Pope asks young people to seek advice beyond Google

MANAMA, Bahrain (HPD) — Pope Francis changed course Saturday on his visit to Bahrain to minister to the Gulf Catholic community, leading an outdoor Mass before meeting with young people to give them some fatherly advice: Don’t just Google answers to your crucial decisions, he told them. Instead, find a parent, teacher, or grandparent who can offer guidance.

After focusing on Catholic-Muslim relations for the first two days of his four-day visit to the tiny kingdom, Francis on Saturday was able to appreciate the multi-ethnic diversity of the Gulf region’s Catholic community. It is mainly made up of migrant workers from South Asia who often leave their families behind to work in construction, oil drilling, domestic and service industries.

Some 30,000 people, some from Saudi Arabia, Kuwait and other Gulf countries, packed Bahrain’s national stadium for Francis’ mass. The English liturgy was clearly geared towards South Asian migrant workers, who are the majority of Catholics in the area, with prayers in Malay, Tagalog and Tamil. In addition, a priest translated into English the homily that the pope delivered in his native Spanish.

“It’s a great honor,” said Bijoy Joseph, an Indian who lives in Saudi Arabia and attended the Eucharist. “For us it is like a blessing to be part of the mass of our Holy Father in Bahrain.”

Francis is the first pope in history to visit the island kingdom, located off the Saudi coast. The main purpose of his trip was to participate in a government-sponsored interfaith conference to promote dialogue between Catholics and Muslims. But in the last two days of his stay, he focused on caring for the Catholic community, a minority in the nation of around 1.5 million inhabitants.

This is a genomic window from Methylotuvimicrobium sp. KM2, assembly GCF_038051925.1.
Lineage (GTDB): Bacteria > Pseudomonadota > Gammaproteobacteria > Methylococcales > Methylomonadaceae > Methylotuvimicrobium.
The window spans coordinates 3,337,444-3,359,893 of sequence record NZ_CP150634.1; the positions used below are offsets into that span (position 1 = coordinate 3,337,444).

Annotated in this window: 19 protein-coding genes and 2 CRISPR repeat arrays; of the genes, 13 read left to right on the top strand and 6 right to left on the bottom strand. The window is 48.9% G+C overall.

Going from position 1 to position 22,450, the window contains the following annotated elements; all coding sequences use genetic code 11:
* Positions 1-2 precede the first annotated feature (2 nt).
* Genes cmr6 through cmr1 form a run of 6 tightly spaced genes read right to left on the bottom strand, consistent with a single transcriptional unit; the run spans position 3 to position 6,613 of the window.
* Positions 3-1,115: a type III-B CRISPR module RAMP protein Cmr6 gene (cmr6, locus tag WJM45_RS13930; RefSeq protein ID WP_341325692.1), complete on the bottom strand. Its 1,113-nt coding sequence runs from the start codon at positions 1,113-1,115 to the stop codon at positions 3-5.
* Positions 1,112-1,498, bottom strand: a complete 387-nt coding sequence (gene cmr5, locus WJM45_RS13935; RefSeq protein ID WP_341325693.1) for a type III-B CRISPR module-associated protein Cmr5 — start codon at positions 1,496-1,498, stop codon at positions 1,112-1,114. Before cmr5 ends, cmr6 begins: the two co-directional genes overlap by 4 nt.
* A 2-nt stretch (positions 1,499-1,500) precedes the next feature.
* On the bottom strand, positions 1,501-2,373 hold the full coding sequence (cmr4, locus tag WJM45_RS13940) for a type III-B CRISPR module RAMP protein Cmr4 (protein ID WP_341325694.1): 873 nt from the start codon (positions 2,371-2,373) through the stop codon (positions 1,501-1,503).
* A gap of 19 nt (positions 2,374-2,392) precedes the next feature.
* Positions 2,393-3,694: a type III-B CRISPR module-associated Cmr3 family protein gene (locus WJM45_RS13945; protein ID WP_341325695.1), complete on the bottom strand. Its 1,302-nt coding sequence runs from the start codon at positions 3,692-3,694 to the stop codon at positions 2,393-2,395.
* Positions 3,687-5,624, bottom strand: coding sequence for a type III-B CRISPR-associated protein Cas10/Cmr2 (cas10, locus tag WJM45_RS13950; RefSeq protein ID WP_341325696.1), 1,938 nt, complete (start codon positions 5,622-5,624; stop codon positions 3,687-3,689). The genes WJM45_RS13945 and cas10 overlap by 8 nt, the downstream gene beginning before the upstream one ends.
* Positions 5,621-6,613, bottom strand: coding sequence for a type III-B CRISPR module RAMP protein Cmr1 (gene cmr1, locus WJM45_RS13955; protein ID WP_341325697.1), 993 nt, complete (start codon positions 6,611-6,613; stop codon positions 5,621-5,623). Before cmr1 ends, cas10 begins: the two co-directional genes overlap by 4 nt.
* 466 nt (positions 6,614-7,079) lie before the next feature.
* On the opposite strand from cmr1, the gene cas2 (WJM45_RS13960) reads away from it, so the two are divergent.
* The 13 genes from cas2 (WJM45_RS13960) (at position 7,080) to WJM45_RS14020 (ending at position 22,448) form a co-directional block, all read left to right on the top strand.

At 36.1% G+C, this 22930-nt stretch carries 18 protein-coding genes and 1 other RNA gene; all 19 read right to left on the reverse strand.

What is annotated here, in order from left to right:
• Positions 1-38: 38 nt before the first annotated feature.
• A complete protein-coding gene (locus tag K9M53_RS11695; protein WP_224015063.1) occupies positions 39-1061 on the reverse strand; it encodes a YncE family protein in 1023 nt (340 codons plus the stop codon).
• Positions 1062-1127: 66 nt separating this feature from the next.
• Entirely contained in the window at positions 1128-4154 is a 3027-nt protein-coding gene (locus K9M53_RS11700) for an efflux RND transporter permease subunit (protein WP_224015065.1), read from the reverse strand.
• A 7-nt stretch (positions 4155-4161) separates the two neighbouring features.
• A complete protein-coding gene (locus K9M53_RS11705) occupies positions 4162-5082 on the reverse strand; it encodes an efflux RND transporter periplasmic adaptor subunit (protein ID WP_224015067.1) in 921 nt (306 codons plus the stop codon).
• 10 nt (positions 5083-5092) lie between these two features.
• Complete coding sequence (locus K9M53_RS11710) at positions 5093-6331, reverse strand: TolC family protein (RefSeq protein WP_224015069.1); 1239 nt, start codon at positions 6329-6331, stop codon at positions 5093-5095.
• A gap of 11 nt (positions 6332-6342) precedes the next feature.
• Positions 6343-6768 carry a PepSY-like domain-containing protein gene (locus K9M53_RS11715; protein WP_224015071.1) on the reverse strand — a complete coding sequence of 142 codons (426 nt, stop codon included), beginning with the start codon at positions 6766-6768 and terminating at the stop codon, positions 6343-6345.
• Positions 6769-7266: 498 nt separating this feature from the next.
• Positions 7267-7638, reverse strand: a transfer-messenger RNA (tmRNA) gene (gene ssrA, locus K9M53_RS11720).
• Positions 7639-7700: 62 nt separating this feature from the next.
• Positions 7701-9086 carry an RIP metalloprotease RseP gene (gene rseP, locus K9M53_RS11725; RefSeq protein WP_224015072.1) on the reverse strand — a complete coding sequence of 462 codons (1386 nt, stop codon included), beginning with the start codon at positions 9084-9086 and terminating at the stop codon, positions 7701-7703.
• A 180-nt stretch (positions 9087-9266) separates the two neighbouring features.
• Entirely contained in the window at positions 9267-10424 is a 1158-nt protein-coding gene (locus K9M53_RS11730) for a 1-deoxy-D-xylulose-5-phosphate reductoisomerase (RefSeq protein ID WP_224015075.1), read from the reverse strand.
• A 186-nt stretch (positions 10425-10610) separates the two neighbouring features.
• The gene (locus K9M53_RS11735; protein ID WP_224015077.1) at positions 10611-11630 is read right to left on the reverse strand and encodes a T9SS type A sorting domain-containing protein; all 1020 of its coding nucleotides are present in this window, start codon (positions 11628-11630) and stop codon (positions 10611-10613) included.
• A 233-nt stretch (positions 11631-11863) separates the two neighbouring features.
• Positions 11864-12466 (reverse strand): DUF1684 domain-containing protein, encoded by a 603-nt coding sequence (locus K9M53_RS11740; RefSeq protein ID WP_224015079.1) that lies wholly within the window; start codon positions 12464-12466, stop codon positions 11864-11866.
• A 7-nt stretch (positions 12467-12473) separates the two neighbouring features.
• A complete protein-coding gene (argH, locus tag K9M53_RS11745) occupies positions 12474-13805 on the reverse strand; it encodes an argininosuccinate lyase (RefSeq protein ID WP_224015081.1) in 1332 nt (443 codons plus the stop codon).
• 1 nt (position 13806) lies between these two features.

In his homily, Francis urged them to do good and turn the other cheek “even when we receive evil.”

“There will be frictions, moments of tension, conflicts, different points of view, but whoever follows the Prince of Peace must always seek peace. And you can’t restore peace if you answer an offensive word with an even worse word,” he said.

“No, it is necessary to deactivate, to break the chain of evil, to break the spiral of violence, to stop harboring grudges, to stop complaining and feeling sorry for oneself,” the pontiff added.

After mass, Francis met with hundreds of young people at the Sacred Heart school, which dates back to the 1940s and is affiliated with the church of the same name, the first built on the gulf.

The school has more than 1,200 students and teachers from 29 different nationalities and a variety of religious groups, including Muslims who study alongside Christians.

Teenage women in saris danced for him, alumni offered testimonials and students offered words of encouragement or wished him well in more than a dozen languages.

Francis urged them to forge a future in which such friendly interreligious relations remain the norm. And then he offered some personal advice, saying that he too was a teenager and never made a big decision alone.

“Before looking for advice on the Internet, always look for good advisors in life, wise and trustworthy people who can guide and help you,” he said, listing parents, grandparents or a spiritual guide.

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The Associated Press’ religious coverage is supported through a partnership with The Conversation US, with funding from Lilly Endowment Inc. The HPD is solely responsible for content.

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